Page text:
Protein Concentration: Alternative Methods to UltraFiltration
I am needing a product to concentrate 20mg of protein. My current volume is 15mL and I need to get to under 5mL volume. I have used spin columns in the past and my protein has gotten stuck on the cellulose membrane, so I am looking for alternatives.
The Protein Man Says:
Protein Concentration is an important step in protein extraction and purification. The large amount of starting material used to acquire an adequate quantity of a protein of interest results in large volumes of dilute protein. Following protein extraction, the purified proteins need to be concentrated.
Several methods exist for protein concentration.
Cellulose Membrane Concentrators
As stated in the question a routinely used method are protein concentrators that contain a cellulose membrane. The dilute protein sample is loaded into the concentrator and a centrifugal force applied. The solvent and small molecules pass through the cellulose membrane and retains the proteins. As stated above an inherent problem is the proteins interacting with the membrane.
A similar approach is to use a dialysis technique. The dilute protein solution is placed in a dialysis bag or alternative dialysis device, such as Tube-O-DIALYZER, and the sample is dialyzed against a water absorbing polymer. The dialysis membrane retains the proteins inside the dialysis bag or device and the sample is concentrated as the water is pulled across the dialysis membrane. An ideal water absorbing polymer would be polyethylene glycol. G-Biosciences offers both a Concentrator Solution and a Concentrator Powder for this purpose. Our Tube-O-Concentrator contains the liquid concentrator and dialysis devices for added convenience.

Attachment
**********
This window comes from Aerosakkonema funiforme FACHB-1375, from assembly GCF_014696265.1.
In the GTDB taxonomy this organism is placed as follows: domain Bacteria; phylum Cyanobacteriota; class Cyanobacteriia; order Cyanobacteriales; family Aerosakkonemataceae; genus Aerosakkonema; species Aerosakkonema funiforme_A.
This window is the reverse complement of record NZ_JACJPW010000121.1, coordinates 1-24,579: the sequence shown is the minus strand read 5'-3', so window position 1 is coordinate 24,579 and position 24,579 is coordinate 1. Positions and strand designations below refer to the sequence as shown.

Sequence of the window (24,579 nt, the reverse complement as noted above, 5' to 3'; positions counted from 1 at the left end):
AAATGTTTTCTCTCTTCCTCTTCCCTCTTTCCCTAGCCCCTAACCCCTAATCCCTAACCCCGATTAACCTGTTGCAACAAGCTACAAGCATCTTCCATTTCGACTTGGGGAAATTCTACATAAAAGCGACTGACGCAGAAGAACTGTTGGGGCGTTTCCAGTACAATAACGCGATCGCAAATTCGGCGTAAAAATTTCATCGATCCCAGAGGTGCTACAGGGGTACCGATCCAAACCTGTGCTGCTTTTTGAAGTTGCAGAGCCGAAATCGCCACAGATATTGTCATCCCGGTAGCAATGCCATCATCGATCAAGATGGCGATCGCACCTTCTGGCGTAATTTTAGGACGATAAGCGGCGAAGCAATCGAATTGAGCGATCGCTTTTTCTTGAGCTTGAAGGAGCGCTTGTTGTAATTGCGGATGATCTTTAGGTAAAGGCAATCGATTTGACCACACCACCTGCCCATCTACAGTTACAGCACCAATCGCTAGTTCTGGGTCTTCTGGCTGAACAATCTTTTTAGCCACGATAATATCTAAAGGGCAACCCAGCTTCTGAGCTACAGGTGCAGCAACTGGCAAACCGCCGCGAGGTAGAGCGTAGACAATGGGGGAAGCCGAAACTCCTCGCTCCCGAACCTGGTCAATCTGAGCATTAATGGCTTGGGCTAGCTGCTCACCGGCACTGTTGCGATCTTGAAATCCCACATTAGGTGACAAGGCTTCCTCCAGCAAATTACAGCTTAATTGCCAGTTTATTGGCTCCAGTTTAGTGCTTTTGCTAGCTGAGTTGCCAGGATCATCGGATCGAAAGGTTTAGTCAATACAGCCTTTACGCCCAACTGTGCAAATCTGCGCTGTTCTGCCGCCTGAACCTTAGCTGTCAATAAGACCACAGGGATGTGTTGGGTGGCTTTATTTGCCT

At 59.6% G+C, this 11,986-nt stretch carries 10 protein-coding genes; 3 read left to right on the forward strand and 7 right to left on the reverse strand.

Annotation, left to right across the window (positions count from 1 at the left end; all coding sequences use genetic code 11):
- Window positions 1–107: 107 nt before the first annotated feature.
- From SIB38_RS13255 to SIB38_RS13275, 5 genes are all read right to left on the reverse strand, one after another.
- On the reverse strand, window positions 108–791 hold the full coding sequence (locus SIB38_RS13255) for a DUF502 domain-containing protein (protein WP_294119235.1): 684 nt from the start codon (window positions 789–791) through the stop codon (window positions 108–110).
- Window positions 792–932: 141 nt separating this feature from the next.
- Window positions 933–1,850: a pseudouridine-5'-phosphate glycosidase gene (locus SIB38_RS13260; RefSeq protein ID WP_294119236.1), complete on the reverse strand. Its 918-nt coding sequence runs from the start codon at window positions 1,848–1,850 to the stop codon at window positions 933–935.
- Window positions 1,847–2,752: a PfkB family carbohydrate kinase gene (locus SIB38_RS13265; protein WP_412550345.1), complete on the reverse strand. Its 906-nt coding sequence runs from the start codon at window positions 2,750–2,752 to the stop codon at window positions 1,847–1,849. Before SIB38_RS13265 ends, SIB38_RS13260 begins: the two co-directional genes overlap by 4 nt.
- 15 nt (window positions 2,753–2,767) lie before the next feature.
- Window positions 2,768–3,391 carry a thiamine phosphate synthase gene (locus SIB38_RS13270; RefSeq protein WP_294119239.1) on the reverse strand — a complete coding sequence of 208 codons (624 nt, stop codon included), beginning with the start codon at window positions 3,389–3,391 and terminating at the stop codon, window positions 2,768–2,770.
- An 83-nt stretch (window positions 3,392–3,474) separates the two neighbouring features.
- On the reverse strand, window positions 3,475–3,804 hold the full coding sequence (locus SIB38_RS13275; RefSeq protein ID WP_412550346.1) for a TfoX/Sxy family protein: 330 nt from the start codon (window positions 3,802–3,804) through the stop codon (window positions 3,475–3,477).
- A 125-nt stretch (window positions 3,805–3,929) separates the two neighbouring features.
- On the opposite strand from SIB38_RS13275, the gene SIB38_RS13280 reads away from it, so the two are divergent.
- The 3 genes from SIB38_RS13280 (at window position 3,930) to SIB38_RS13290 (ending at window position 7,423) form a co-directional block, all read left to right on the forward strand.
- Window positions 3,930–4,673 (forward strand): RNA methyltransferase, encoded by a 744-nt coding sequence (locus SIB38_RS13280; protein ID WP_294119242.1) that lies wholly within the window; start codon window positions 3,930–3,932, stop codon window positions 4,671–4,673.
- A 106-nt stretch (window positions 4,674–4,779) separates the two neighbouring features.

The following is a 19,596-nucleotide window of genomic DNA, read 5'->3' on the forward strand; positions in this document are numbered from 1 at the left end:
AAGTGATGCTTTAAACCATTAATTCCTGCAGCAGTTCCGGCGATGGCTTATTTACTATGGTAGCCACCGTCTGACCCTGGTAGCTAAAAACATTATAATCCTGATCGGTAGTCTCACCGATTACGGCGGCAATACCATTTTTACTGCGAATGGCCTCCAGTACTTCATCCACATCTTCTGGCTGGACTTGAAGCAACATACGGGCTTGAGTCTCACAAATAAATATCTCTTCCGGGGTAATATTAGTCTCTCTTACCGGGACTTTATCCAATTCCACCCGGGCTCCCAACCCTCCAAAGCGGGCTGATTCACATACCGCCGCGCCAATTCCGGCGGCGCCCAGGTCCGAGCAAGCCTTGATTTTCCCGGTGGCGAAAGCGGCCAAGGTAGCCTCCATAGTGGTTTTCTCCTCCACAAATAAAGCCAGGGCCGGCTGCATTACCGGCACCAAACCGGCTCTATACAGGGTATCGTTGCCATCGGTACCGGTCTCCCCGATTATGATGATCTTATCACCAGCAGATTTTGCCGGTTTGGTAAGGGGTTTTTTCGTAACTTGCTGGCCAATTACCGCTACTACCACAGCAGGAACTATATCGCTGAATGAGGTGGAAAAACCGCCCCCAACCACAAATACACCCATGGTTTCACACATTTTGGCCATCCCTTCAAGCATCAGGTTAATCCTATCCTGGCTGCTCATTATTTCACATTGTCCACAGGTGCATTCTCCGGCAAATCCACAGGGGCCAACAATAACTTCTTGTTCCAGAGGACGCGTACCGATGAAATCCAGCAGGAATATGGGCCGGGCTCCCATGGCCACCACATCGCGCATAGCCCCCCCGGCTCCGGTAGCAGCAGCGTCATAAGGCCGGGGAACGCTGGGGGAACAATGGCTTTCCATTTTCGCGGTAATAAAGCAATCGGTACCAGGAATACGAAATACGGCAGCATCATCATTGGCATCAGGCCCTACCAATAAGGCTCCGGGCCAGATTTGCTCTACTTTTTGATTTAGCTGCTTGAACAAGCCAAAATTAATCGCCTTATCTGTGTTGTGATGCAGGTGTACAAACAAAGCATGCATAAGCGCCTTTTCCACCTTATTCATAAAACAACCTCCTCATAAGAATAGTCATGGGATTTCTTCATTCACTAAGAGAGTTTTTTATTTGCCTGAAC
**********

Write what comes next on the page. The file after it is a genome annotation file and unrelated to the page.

Precipitation or Salting Out
Precipitation of proteins is a routinely used technique for concentrating proteins as it is simple to use with large sample volumes.
The basic method is to use "Salting-Out", which is normal performed with ammonium sulfate. The increasing concentrations of ammonium sulfate leads to an increase in ionic strength of the solution. Increasing ionic strength results in:
- Reduction in Repulsion of Same Charges of Protein Molecules
- Reduces Forces Holding Solvation Shell Around Proteins
Once these forces are sufficiently reduced the proteins will interact and precipitate. The precipitated proteins can be collected by centrifugation and be resolubilized in a smaller volume to concentrate. One side effect of salting out is that the high salts may disrupt the biological structure and activity of the proteins and this may not return on resolubilization.
G-Biosciences offers UPPA-PROTEIN-Concentrate that is contains a proprietary precipitation reagent to precipitate proteins and solubilization buffers to resolubilize the proteins of interest. Precipitation may also be performed with a organic solvent and this protects the biological activity of protein, more than salting out. Our Orgosol-PROTEIN-Concentrate kit uses this principal.
A final option for protein concentration is to use some form of affinity chromatography. For example, if the protein of interest has a tag, such as a 6X His, than it can be concentrated by immobilized metal affinity chromatography.
The chromatography method is dependent on some knowledge of the protein and using a suitable affinity column.
G-Biosciences Column-PROTEIN-Concentrate use a protein affinity resin to purify proteins from a large volume.
The Protein Man Review
- Several methods available, including the use of membranes, salting out or chromatography
- Choice dependent on volume size and downstream applications
What is your preferred method for protein concentration or are you having issues with your chosen method?